I'll give you broad categories. Okay. If you look at the produce category, I'll give you essentially three numbers. In the second quarter deflation was 7.5, in the third quarter it was 11.2 and quarter to date, we're just a nudge under eight, okay. So still higher than second, but we would expect that number will continue to come down, but we've been surprised before. In the dairy category, I think last time I specifically singled out milk. I think that, I looked at milk just the other day and I think last time we gave you a number in the 24 plus range and milk is about 19% down quarter-to-date, but the dairy category which is much broader, which includes eggs, cheese and everything else; the dairy category was 9.3 in the second quarter, 12.3 in the third quarter, and stands at 11.6 on a quarter-to-date basis. Now again, that number should come down. I think in the last couple of weeks, there was a cost and follow on price increase. So that number should come down when we look at it say next week.

Charles Grom – JPMorgan

Then just sort of philosophically as you're looking at 2010, you're alluding to some inflation tailwind, just historically if you look back, is there a rate of inflation that actually becomes detrimental to the model. You guys always spoken to sort of like a one-ish percent tailwind as being the ideal structure but at what rate does it actually hurt you or could hurt you?

Steve Burd

Yes. I think that inflation becomes demand dampening, probably when that number gets, it's not a firm line, but if you get inflation in the 4% to 5% range I think that hurts you from a volume and sales standpoint. I don't know about sales, but certainly volume. When you get any level of deflation, you probably, when you get deflation, probably in excess of 4%, you probably get demand enhancing, but you at the same time have a top line sales call. And you have a bottom line earnings call. So I've always said that if inflation were in that 0% to 1% range it's kind of a non-event, but if it's in 2% or 3% range I think that's probably good for the business.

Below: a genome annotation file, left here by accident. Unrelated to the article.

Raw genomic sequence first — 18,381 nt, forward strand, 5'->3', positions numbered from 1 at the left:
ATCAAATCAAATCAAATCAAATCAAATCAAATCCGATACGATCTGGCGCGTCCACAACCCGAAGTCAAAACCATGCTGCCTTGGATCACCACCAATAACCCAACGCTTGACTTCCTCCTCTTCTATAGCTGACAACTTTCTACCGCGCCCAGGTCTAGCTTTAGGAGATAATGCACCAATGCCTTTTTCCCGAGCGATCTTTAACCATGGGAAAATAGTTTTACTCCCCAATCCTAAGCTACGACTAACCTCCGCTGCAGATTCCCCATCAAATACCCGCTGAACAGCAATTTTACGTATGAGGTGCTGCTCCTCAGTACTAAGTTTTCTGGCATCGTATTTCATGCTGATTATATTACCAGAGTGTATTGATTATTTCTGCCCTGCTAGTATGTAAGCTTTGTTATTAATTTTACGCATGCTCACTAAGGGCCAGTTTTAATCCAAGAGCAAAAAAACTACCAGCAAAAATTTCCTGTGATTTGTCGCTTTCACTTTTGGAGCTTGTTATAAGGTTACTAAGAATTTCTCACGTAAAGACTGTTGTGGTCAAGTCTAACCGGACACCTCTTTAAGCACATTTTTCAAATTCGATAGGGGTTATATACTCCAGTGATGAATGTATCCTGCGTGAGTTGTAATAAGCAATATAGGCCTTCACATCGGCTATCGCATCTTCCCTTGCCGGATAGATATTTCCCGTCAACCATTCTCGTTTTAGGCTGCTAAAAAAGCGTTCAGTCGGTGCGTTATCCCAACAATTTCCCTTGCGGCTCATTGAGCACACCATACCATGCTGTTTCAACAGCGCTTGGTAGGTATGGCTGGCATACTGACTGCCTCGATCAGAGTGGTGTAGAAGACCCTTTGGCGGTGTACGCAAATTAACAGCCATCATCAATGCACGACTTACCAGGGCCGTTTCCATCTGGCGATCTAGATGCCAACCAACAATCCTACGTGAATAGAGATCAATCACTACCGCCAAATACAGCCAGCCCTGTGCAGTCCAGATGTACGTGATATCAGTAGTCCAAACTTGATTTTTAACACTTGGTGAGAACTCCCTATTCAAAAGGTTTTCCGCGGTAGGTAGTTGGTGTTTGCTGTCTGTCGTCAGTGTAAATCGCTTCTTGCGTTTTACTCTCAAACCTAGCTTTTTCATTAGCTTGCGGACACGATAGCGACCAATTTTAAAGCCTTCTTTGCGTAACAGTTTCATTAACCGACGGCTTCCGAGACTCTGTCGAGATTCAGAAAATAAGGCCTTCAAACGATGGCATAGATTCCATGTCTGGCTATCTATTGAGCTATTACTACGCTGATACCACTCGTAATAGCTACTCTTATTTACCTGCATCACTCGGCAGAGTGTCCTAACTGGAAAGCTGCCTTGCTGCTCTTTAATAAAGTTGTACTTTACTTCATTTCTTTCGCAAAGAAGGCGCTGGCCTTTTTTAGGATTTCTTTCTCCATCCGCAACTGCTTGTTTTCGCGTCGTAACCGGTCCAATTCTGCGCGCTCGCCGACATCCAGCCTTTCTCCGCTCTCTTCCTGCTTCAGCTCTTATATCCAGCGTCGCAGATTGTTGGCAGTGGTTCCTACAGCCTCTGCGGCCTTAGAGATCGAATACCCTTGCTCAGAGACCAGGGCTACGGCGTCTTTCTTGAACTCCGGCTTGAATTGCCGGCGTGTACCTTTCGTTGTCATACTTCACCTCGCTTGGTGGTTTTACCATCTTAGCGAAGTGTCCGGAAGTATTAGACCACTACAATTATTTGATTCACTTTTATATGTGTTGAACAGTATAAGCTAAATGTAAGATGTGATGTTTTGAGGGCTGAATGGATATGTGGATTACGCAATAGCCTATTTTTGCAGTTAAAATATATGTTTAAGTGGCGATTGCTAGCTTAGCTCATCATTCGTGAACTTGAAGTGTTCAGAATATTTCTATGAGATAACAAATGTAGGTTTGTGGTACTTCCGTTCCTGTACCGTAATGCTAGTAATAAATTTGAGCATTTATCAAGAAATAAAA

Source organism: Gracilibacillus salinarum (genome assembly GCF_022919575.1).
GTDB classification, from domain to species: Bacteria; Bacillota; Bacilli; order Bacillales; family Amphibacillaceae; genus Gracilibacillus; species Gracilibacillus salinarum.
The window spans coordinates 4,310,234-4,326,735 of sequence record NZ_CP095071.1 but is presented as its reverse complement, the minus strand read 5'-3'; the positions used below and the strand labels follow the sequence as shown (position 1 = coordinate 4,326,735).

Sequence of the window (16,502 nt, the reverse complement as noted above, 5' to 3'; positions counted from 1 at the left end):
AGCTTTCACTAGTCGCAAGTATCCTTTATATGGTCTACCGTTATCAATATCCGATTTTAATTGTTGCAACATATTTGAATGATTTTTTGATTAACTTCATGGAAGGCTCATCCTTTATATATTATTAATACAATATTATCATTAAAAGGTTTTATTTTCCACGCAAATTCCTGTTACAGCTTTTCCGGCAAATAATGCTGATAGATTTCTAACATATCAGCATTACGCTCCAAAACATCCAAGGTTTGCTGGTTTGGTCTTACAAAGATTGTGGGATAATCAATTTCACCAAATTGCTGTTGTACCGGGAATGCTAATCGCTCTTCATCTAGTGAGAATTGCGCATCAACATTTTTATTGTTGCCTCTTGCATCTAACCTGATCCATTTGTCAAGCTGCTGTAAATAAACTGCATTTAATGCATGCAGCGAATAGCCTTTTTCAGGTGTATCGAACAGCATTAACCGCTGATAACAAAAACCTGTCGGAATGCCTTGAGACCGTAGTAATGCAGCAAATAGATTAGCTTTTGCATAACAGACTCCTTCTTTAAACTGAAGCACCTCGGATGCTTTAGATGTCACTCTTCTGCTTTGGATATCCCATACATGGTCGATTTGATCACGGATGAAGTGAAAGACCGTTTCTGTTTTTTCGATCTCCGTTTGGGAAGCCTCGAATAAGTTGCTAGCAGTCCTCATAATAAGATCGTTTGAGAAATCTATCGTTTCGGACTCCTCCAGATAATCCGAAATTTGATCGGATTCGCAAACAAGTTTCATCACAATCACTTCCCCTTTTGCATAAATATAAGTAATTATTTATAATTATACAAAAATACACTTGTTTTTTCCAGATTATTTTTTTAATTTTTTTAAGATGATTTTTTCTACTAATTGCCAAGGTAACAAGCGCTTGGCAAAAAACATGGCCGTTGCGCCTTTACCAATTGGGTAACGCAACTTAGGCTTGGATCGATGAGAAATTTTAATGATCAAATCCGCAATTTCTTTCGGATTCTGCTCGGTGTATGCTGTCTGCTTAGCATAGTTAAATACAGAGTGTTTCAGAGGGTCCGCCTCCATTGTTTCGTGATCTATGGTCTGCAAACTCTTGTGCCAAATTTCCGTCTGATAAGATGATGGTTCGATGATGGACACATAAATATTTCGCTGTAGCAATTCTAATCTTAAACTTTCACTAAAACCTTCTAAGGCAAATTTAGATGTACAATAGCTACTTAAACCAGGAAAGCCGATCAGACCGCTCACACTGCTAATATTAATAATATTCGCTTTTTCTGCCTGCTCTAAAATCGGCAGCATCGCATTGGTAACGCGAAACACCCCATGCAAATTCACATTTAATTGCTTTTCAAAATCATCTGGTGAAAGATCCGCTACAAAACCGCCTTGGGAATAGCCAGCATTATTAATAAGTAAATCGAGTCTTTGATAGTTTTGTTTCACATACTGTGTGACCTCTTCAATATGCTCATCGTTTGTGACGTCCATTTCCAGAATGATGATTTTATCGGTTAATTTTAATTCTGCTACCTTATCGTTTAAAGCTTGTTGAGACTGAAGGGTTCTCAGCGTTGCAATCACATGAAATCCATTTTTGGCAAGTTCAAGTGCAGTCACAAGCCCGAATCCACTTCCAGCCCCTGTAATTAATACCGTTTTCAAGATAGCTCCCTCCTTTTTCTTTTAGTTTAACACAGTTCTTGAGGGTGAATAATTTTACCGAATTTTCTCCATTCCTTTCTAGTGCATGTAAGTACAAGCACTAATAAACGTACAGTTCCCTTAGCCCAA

Charles Grom – JPMorgan

Okay, great. Thanks for the color.

Operator

Thank you. Next question comes from Deborah Weinswig with Citi. You may ask your question.

Deborah Weinswig – Citi

Steve, just one question, first of all are you guys doing flu vaccinations and is it driving traffic and along those lines I know that you've really been trying to be more of a destination for healthcare and that has been an important initiative within your corporation as well. So, can you please elaborate on what you're doing for your employees as well as for your customers?

Steve Burd

Sure. We've been in the flu shots business for a long time, virtually every pharmacy in the company has people trained to give these flu shots and unlike some of our competition, it's not two days of the week or during these scheduled hours. You come in and you can get a flu shot. We also do other vaccinations and so I don't have a number to give you except to tell you that the regular flu vaccinations are up considerably for us this year and we get an opportunity to see a lot of people that are not a regular customer, so that is traffic, that's people we don't normally serve, sometimes in our pharmacy or in the store and we see that as an opportunity to capture some business. For our own employees, some of the union contracts actually cover the flu shot in the healthcare plans and where they don't we're giving the flu shot to our employees for free. You run the math on that and you'd rather have them not be sick for which you have to scramble and probably pay overtime. So, it's a real easy call and then I think given the high profile position that we as a company have taken in healthcare and healthcare reform, it's a pretty natural follow on that to protect your employees for the flu season, you'd certainly encourage them to have a flu shot and then follow on to the normal flu will be, the flu shot will be the H1N1.

Deborah Weinswig – Citi

And then we've actually heard from two retailers in the past week that they expect a near term inflection point and have a CPG (inaudible) passing back the benefits of deflation with a move towards lower list prices versus promotional dollars. Can you please share your outlook with us and do you really have a preference for one way or another?

Steve Burd

To me, money is money. So, I think that I'm a big fan of having it basically in the cost of goods is easier to manage, but we've seen more of allowances than we've seen of change in list prices, although we've seen both. So I guess, I would probably have a slight preference for the price reduction, but at the end of the day we can manage it either way.

Deborah Weinswig – Citi

Great. Thanks so much and best of luck.

Steve Burd

Thank you.

Operator

Our next question comes from Ed Kelly with Credit Suisse. You may ask your question.

Ed Kelly – Credit Suisse

Yes, hi, good morning, Steve. Could you update us with your thoughts on the Blackhawk business? Now that the markets have improved and discretionary stocks are certainly getting better multiples than you are today, is there any interest in monetizing this business and getting more appropriate value for it and if not maybe you could just help us understand why?

Steve Burd